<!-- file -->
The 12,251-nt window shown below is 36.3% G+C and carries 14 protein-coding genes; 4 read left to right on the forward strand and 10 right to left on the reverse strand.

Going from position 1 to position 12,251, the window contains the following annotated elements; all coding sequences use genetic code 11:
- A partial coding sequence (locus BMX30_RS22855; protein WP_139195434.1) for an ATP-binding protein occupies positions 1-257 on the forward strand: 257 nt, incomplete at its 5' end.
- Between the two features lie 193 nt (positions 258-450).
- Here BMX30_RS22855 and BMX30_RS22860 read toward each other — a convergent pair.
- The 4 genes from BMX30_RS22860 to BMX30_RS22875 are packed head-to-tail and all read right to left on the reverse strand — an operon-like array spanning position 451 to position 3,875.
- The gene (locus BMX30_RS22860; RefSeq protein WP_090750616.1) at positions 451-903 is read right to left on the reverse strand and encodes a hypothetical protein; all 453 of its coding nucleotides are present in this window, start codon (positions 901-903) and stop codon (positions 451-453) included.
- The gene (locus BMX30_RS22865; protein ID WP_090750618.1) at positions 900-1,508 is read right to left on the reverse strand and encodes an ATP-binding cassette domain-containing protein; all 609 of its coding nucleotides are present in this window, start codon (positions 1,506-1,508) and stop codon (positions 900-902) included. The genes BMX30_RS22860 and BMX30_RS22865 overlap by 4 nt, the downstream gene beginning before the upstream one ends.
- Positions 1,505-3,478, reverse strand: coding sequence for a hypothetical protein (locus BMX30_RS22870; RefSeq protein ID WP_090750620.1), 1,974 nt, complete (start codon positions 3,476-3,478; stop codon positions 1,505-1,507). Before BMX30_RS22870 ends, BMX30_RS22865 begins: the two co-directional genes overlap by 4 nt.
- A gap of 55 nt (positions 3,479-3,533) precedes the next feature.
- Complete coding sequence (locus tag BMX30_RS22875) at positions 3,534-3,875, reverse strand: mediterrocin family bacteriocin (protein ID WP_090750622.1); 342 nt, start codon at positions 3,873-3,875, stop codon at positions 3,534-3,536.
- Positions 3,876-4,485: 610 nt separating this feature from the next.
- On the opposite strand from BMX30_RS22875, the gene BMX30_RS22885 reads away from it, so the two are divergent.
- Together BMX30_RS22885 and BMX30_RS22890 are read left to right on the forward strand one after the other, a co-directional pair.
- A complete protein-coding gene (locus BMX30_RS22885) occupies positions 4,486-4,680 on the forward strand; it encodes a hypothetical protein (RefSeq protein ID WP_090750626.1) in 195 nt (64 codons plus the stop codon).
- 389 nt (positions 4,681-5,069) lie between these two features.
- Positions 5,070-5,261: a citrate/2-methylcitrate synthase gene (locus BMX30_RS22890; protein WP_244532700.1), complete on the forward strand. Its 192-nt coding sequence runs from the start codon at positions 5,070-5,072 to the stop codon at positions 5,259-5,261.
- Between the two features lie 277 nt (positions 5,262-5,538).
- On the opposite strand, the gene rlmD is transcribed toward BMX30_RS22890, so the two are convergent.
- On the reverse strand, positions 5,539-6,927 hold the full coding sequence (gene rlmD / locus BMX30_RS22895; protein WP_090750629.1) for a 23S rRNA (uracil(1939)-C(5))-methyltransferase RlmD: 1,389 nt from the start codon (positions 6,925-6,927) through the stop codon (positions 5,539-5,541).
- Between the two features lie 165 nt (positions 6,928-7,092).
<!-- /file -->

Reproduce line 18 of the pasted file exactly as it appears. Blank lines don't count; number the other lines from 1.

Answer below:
- Between the two features lie 277 nt (positions 5,262-5,538).